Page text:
A Reality Check for Credit Default Models
Office of the Comptroller of the Currency
Leonard C. Kiefer
Federal Home Loan Mortgage Corporation (FHLMC)
August 31, 2011
Midwest Finance Association 2012 Annual Meetings Paper
We propose a model selection methodology for credit default modeling in the presence of a large number of variables and candidate models. Accurate credit default models are critical to financial institutions for making effective underwriting and pricing decisions in terms of profit maximization and loss mitigation. Credit default modeling routinely involves large data sets and considers an extremely large set of candidate models. This leads to deriving statistical inference under a multiple hypothesis-testing scheme. An unguarded use of single-inference procedures or the recently popular data snooping techniques such as variable reduction via decision tree analysis and stepwise procedure leave a modeler at risk of making numerous false statistical discoveries, that is pure chance makes the likelihood of a type I error extremely high in data rich environments. To mitigate these concerns we control for the false discovery rate in our model selection procedure and make inference when p-values are dependent. A Monte Carlo study shows that in large data sets with high co-linearity between observations, a naïve data snooping approach leads to multiple false discoveries, and a reduction in prediction accuracy. An empirical application of this proposed methodology uses the Office of the Comptroller of the Currency Consumer Credit Database, which is a large random sample of individual and tradeline data from one of the three national credit bureaus between 1999 and 2009.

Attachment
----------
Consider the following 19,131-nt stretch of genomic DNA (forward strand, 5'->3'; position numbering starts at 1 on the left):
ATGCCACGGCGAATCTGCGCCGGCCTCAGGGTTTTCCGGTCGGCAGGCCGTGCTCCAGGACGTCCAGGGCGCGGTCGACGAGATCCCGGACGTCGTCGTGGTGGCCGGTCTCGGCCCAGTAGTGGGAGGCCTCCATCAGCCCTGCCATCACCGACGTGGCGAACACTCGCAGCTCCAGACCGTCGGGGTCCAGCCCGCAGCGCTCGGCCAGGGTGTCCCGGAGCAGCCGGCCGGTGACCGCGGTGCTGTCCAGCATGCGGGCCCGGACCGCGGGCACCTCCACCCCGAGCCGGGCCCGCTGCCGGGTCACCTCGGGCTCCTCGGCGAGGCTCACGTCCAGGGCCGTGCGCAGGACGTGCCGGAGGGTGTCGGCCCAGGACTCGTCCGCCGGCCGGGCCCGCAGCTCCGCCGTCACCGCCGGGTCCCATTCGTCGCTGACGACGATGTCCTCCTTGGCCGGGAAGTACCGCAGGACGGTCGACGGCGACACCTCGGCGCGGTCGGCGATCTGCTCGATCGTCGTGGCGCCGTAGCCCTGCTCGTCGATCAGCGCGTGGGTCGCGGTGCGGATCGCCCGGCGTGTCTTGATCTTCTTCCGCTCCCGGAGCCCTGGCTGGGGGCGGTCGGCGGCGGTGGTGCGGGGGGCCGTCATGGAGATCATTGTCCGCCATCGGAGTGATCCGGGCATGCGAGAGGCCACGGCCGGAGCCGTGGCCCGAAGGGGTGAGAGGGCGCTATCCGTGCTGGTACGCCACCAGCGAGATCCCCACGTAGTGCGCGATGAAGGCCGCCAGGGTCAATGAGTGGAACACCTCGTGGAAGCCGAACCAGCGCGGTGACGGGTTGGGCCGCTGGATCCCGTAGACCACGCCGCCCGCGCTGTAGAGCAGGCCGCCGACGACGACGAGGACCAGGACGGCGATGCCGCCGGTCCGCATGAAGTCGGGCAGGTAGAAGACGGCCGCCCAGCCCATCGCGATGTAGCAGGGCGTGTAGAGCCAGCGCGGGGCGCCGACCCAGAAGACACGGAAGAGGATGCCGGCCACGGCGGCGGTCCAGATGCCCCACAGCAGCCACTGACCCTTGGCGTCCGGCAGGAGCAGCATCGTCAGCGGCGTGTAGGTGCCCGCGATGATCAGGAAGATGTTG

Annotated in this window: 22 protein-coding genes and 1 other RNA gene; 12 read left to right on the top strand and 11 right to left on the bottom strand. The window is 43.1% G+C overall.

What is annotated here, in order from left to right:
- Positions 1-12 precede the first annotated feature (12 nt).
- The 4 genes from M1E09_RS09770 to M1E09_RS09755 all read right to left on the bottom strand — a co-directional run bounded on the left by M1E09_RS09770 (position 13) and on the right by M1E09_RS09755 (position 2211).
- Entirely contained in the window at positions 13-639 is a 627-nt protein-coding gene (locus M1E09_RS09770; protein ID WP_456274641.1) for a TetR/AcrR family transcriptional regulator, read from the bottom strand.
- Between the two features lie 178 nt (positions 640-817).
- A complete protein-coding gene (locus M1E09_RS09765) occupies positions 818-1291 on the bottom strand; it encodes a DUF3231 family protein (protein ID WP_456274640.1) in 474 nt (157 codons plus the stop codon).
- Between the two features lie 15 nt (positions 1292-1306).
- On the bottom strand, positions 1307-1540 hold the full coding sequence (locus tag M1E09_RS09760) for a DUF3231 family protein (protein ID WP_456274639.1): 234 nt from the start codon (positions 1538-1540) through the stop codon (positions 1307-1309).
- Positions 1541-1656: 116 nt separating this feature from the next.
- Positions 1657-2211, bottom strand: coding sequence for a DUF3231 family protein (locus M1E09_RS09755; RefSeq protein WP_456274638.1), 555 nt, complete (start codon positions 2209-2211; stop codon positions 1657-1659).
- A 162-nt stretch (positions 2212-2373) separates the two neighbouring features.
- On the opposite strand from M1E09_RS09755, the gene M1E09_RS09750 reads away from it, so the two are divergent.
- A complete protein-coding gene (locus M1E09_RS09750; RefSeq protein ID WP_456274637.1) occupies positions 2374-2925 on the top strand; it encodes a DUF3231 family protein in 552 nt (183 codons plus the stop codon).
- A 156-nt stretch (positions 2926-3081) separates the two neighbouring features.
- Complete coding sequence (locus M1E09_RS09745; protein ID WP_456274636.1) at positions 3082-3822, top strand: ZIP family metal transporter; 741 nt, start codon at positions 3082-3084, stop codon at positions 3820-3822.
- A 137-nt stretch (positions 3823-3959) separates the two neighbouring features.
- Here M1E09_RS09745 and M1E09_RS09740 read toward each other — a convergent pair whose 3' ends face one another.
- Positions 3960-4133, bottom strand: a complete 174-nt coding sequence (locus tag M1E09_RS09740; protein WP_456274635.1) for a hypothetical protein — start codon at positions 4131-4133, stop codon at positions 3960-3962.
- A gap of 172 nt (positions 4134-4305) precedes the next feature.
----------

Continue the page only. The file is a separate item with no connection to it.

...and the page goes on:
Number of Pages in PDF File: 21
Keywords: false discoveries, credit default, data mining, multiple hypothesis testing
JEL Classification: B41, C12working papers series
Date posted: September 17, 2011 ; Last revised: September 19, 2011
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